Children’s Book Recommendations

All posts tagged Children’s Book Recommendations

Sisters, by Raina Telgemeier

Published June 28, 2015 by Dagmar

Sisters, Telegemeier’s third graphic novel in her autobiographic series that begins with Smile and Drama.  Fans of the graphic novels Smile (click the link to see my review) and Drama, won’t be surprised that Raina Telgemeier has another huge success on her hands.

I had the feeling this would be the case, after loving Smile and Drama, myself, and made sure I had no less than three copies on the shelves when I started the school year.   All three books were, in fact, checked out for the entire year (I replaced lost cosisterspies, twice), leaving me waiting with anticipation for my turn to read the book. When I closed the library on May 15th to finally retrieve all the missing books from my students and take inventory, I was able to check out all the books I’d been wanting to read all year. It was my chance to finally read Sisters.

So, here I sit, curled up on a couch in beautiful Lake Tahoe on summer vacation with a big stack of my students’ recommended books on my end table.  This moment encapsulates one of the best parts of being a school librarian – catching up on a big pile of books that your students have urged you to read.

I just finished Sisters.  What a great read.  Raina Telgemeier takes me right back to middle school, my own relationship with my sister, that middle school feeling of not fitting in – but wanting to – and feeling scared thinking that my parents were going to break up (they did).  Raina Telgemeier writes in an authentic voice that students (from 4th-middle school) can really hear and appreciate.  She touches on real issues, in just the right way.

So, if you’re looking for a sure fire hit, and you’ve managed to find a child that hasn’t already read this book, pick it up.  It’s a great summer read.  You won’t regret it.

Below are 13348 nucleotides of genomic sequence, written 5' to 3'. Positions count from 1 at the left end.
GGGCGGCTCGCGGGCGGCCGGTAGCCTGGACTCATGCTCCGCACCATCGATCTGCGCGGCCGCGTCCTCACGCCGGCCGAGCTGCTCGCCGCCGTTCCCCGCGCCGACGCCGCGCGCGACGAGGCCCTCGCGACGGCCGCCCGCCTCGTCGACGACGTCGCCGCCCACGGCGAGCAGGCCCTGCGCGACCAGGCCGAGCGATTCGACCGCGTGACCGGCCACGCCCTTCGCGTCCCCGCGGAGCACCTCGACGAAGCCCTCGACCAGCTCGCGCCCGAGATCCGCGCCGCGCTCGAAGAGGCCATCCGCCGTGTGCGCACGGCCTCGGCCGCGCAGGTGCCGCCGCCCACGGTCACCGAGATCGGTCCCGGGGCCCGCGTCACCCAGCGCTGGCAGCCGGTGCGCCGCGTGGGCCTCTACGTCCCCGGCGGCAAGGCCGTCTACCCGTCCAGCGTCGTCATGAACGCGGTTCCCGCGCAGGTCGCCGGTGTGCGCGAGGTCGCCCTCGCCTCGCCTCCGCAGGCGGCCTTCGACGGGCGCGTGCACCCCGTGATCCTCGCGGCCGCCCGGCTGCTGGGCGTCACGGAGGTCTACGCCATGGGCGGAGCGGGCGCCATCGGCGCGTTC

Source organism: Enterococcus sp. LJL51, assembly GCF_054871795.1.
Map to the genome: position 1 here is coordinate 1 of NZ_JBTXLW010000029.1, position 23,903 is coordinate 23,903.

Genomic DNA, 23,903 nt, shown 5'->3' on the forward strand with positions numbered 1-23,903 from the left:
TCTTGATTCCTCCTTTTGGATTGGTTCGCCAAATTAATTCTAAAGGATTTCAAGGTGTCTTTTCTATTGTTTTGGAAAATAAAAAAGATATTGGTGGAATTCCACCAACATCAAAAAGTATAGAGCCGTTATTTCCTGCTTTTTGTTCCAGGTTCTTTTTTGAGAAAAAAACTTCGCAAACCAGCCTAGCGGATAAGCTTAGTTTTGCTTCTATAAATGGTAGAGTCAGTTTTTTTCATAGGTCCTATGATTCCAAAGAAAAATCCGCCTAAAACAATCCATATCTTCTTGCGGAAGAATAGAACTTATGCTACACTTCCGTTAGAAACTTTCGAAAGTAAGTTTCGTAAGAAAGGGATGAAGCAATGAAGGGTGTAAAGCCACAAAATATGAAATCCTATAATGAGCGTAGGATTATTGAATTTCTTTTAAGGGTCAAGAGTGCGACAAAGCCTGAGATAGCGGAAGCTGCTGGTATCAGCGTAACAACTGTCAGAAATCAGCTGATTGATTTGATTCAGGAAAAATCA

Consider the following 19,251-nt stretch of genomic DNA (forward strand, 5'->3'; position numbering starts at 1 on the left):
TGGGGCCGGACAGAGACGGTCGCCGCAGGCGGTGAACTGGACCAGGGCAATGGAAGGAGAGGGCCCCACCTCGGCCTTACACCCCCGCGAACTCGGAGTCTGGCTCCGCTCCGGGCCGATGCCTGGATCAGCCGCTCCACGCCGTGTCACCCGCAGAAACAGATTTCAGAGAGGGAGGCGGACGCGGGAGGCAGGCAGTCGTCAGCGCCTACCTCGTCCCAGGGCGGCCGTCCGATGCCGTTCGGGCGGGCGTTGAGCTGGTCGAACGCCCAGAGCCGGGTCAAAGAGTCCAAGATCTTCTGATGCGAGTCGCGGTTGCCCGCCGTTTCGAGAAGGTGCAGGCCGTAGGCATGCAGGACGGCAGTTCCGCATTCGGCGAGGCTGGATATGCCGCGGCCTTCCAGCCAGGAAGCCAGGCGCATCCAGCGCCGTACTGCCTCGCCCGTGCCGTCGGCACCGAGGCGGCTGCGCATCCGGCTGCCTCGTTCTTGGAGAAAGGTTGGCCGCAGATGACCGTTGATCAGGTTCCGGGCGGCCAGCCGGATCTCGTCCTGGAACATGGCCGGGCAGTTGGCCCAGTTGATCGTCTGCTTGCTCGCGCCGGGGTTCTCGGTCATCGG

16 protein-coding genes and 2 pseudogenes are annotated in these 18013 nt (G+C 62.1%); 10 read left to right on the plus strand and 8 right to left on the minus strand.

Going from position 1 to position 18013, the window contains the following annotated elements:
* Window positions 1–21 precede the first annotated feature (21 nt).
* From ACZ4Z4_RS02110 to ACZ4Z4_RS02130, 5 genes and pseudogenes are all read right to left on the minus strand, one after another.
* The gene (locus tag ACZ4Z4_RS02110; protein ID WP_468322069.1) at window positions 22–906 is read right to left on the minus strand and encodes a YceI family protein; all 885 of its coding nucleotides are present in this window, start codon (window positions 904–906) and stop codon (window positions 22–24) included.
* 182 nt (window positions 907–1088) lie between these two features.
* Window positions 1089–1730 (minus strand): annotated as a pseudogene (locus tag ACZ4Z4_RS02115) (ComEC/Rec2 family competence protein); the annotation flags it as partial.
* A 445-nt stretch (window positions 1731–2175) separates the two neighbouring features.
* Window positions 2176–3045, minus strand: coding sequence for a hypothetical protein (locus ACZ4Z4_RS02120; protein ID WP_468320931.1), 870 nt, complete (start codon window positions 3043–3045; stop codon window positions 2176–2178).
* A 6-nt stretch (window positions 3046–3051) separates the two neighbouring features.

Wangari’s Trees of Peace, by Jeanette Winter

Published April 20, 2015 by Dagmar

In celebration of Earth Day on April 22nd, I highly recommend Wangari’s Trees of Peace: A True Story from Africa.  I shared this book with my swangaritudents from first grade to fourth grade.  We started our discussion with things we could do to protect the earth. We talked a lot about litter clean up and the 4 R’s (Reduce, Reuse, Recycle and Rot).  This book gave me the opportunity to introduce the importance of trees.

Each page in Wangari’s Trees of Peace has just a sentence or two accompanied by a colorful, simple picture.  The book’s simple format makes it accessible to students of all ages and leaves time for questions. The story shows students how deforestation hurt Wangari’s country of Kenya and the value of trees.  Trees not only provide oxygen for us to breathe, but also provide fertile soil, protected from erosion, firewood, and habitat for birds.

My favorite part of the book is the way it shows my students that one person can take action and make change.  Wangari’s determination, even going to jail to protect the trees, made a big impression on my students.  At the end of each class, students clapped for Wangari’s Trees of Peace.

Wangari Maathai was born in 1940 in Kenya.  After seeing the cost of deforestation in Kenya, she enlisted women to plant indigenous trees.  Her Green Belt Movement resulted in the planting of over 30 million trees by 2004.  Maathai won the Nobel Peace Price in 2004.

Happy Earth Day, everyone.  I hope we can all make an impression on children that the Earth needs our protection not only on Earth Day but everyday.

Rosa, by Nikki Giovanni

Published March 22, 2015 by Dagmar

There are so many incredible books to share during African-American History Month.  This compelling book made a real impression on me and on my fourth graders.

rosaRosa is a dramatic retelling of Rosa Parks’ story.  It begins with Rosa going to work at her job as a seamstress in the alterations department.  She is good spirits, and her supervisor has let her leave work early.  When Rosa gets on the bus, she sits in the neutral section, the area where both blacks and whites can sit.  As she sits, she thinking about the meal she’ll prepare for her husband that evening.  Suddenly, she hears the bus driver yell, “I said give me those seats!”.  This exclamation, coming after such a peaceful beginning to the story is a jolt, to the reader, to the listeners, and, you can imagine, to Mrs. Parks, daydreaming after a day’s work.  The other black people in the neutral section slip back to the crowded black section of the bus, trying to avoid trouble.  Mrs. Parks watches them go but decides that she will just sit.